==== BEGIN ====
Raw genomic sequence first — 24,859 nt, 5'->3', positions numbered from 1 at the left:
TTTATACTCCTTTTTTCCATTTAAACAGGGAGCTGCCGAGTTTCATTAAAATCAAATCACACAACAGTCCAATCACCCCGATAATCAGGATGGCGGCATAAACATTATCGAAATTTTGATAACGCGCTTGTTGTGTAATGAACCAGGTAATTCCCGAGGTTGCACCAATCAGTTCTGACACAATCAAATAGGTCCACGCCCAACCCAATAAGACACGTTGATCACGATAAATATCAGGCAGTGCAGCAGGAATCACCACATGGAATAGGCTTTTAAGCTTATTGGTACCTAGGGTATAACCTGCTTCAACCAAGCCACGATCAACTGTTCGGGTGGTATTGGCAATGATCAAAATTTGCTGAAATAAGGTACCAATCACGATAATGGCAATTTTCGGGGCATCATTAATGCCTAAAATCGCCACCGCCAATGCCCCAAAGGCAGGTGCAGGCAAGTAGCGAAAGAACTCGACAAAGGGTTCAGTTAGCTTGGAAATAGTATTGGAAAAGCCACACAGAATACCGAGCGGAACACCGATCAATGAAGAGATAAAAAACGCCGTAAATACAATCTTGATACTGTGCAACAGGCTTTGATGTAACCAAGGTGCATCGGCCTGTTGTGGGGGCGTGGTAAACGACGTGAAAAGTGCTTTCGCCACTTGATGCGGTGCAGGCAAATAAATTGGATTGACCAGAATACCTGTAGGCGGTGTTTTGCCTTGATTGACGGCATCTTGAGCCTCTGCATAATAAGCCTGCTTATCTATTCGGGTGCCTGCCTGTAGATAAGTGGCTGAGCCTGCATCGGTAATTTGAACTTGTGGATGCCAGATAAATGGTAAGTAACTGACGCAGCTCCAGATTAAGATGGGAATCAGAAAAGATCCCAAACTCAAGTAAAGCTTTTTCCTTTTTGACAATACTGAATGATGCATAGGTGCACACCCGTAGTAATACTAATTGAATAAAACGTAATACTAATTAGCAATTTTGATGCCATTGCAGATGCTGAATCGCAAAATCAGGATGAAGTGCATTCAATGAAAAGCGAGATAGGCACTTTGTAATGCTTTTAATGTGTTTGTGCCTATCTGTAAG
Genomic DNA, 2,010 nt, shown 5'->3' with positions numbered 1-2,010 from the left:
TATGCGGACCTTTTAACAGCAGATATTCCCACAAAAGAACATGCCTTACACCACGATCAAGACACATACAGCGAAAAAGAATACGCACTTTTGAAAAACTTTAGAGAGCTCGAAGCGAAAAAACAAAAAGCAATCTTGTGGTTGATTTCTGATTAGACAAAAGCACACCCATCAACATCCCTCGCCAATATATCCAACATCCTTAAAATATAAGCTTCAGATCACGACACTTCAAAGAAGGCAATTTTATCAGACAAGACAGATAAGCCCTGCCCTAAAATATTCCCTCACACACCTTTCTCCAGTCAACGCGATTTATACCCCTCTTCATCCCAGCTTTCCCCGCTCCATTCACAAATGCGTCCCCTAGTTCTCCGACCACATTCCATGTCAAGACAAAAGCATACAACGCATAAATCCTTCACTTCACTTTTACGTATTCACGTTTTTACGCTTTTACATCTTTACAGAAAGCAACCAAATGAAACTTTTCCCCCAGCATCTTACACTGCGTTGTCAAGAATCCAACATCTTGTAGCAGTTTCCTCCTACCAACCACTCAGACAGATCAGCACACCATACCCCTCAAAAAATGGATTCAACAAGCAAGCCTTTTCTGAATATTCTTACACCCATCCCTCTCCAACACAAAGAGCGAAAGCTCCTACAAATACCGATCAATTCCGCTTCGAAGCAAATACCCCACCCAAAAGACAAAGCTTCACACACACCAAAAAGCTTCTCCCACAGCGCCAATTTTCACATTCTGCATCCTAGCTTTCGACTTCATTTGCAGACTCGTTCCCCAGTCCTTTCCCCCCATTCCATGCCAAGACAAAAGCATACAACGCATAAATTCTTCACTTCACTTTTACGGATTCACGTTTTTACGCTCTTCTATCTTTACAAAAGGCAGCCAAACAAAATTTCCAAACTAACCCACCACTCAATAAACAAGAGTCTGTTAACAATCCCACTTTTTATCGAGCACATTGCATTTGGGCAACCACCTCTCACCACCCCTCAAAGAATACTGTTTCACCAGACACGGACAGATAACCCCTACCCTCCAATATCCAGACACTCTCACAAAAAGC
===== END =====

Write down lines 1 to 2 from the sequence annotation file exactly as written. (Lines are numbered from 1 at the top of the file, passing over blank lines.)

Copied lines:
Raw genomic sequence first — 24,859 nt, 5'->3', positions numbered from 1 at the left:
TTTATACTCCTTTTTTCCATTTAAACAGGGAGCTGCCGAGTTTCATTAAAATCAAATCACACAACAGTCCAATCACCCCGATAATCAGGATGGCGGCATAAACATTATCGAAATTTTGATAACGCGCTTGTTGTGTAATGAACCAGGTAATTCCCGAGGTTGCACCAATCAGTTCTGACACAATCAAATAGGTCCACGCCCAACCCAATAAGACACGTTGATCACGATAAATATCAGGCAGTGCAGCAGGAATCACCACATGGAATAGGCTTTTAAGCTTATTGGTACCTAGGGTATAACCTGCTTCAACCAAGCCACGATCAACTGTTCGGGTGGTATTGGCAATGATCAAAATTTGCTGAAATAAGGTACCAATCACGATAATGGCAATTTTCGGGGCATCATTAATGCCTAAAATCGCCACCGCCAATGCCCCAAAGGCAGGTGCAGGCAAGTAGCGAAAGAACTCGACAAAGGGTTCAGTTAGCTTGGAAATAGTATTGGAAAAGCCACACAGAATACCGAGCGGAACACCGATCAATGAAGAGATAAAAAACGCCGTAAATACAATCTTGATACTGTGCAACAGGCTTTGATGTAACCAAGGTGCATCGGCCTGTTGTGGGGGCGTGGTAAACGACGTGAAAAGTGCTTTCGCCACTTGATGCGGTGCAGGCAAATAAATTGGATTGACCAGAATACCTGTAGGCGGTGTTTTGCCTTGATTGACGGCATCTTGAGCCTCTGCATAATAAGCCTGCTTATCTATTCGGGTGCCTGCCTGTAGATAAGTGGCTGAGCCTGCATCGGTAATTTGAACTTGTGGATGCCAGATAAATGGTAAGTAACTGACGCAGCTCCAGATTAAGATGGGAATCAGAAAAGATCCCAAACTCAAGTAAAGCTTTTTCCTTTTTGACAATACTGAATGATGCATAGGTGCACACCCGTAGTAATACTAATTGAATAAAACGTAATACTAATTAGCAATTTTGATGCCATTGCAGATGCTGAATCGCAAAATCAGGATGAAGTGCATTCAATGAAAAGCGAGATAGGCACTTTGTAATGCTTTTAATGTGTTTGTGCCTATCTGTAAG